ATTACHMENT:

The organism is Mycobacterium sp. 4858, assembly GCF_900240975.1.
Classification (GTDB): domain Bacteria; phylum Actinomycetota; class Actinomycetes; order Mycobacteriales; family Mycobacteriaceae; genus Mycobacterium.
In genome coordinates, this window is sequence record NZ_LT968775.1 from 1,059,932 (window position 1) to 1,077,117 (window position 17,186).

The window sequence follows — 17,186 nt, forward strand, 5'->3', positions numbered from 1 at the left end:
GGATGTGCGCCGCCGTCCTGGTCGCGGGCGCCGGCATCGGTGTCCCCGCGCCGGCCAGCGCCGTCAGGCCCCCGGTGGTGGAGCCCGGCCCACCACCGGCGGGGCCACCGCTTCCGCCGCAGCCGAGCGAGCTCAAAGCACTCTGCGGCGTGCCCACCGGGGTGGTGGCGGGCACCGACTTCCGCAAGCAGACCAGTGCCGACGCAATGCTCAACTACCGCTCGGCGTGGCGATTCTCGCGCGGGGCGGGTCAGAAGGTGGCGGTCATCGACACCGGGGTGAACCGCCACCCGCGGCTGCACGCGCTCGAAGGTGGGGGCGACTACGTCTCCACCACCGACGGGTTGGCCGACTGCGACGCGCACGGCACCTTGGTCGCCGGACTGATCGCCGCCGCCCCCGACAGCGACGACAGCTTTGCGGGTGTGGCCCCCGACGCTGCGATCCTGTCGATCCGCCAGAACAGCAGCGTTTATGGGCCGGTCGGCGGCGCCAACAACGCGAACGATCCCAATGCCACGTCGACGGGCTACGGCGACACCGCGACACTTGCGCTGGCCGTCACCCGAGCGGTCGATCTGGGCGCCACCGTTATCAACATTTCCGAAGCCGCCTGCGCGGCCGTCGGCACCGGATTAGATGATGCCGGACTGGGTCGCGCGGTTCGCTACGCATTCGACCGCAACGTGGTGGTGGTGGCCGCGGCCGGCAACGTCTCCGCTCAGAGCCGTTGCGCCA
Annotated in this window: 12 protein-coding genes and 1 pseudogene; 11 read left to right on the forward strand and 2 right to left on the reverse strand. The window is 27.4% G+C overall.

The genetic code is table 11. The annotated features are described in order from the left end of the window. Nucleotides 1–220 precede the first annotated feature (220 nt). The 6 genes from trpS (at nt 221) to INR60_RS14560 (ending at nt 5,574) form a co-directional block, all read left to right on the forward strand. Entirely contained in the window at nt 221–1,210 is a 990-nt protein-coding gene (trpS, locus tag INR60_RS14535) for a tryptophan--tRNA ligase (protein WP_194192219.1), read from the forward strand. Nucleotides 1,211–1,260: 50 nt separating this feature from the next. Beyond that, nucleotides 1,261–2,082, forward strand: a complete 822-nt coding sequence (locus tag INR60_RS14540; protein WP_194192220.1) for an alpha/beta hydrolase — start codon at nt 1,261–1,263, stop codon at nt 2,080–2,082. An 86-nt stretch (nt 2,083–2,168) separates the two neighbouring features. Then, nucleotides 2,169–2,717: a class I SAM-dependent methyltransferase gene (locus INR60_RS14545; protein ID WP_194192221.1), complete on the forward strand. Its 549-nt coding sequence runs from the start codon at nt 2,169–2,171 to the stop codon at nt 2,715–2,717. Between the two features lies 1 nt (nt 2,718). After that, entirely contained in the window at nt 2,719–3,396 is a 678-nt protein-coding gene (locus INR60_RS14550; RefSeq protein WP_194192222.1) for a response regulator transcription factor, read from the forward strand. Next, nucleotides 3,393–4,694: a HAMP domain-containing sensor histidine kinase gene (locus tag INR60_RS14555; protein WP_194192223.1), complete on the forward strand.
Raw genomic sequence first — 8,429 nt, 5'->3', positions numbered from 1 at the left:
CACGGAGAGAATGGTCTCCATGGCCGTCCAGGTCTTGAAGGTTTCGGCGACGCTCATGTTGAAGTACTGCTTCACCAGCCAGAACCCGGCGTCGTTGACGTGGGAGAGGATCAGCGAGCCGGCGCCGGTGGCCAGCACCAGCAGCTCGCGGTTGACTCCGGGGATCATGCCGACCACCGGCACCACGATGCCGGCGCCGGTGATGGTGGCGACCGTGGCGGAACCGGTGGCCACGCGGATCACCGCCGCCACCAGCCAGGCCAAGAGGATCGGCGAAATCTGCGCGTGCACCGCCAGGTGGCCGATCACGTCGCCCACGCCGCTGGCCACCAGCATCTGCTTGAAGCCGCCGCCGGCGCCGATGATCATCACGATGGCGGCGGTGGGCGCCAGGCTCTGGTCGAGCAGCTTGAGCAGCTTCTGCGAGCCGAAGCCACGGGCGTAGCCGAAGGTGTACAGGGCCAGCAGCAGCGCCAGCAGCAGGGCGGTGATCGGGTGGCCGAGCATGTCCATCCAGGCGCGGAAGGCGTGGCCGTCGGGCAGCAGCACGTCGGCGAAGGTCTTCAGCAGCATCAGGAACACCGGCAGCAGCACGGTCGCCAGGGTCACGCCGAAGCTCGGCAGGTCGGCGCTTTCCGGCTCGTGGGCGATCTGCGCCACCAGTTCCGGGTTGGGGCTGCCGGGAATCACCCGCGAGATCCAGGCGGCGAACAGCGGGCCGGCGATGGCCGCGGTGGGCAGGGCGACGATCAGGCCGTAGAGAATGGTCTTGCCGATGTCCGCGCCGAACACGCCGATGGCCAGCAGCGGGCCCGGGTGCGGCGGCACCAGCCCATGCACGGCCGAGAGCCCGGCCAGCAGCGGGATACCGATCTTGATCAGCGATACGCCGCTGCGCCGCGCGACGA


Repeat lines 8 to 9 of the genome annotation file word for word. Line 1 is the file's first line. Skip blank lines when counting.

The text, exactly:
Raw genomic sequence first — 8,429 nt, 5'->3', positions numbered from 1 at the left:
CACGGAGAGAATGGTCTCCATGGCCGTCCAGGTCTTGAAGGTTTCGGCGACGCTCATGTTGAAGTACTGCTTCACCAGCCAGAACCCGGCGTCGTTGACGTGGGAGAGGATCAGCGAGCCGGCGCCGGTGGCCAGCACCAGCAGCTCGCGGTTGACTCCGGGGATCATGCCGACCACCGGCACCACGATGCCGGCGCCGGTGATGGTGGCGACCGTGGCGGAACCGGTGGCCACGCGGATCACCGCCGCCACCAGCCAGGCCAAGAGGATCGGCGAAATCTGCGCGTGCACCGCCAGGTGGCCGATCACGTCGCCCACGCCGCTGGCCACCAGCATCTGCTTGAAGCCGCCGCCGGCGCCGATGATCATCACGATGGCGGCGGTGGGCGCCAGGCTCTGGTCGAGCAGCTTGAGCAGCTTCTGCGAGCCGAAGCCACGGGCGTAGCCGAAGGTGTACAGGGCCAGCAGCAGCGCCAGCAGCAGGGCGGTGATCGGGTGGCCGAGCATGTCCATCCAGGCGCGGAAGGCGTGGCCGTCGGGCAGCAGCACGTCGGCGAAGGTCTTCAGCAGCATCAGGAACACCGGCAGCAGCACGGTCGCCAGGGTCACGCCGAAGCTCGGCAGGTCGGCGCTTTCCGGCTCGTGGGCGATCTGCGCCACCAGTTCCGGGTTGGGGCTGCCGGGAATCACCCGCGAGATCCAGGCGGCGAACAGCGGGCCGGCGATGGCCGCGGTGGGCAGGGCGACGATCAGGCCGTAGAGAATGGTCTTGCCGATGTCCGCGCCGAACACGCCGATGGCCAGCAGCGGGCCCGGGTGCGGCGGCACCAGCCCATGCACGGCCGAGAGCCCGGCCAGCAGCGGGATACCGATCTTGATCAGCGATACGCCGCTGCGCCGCGCGACGA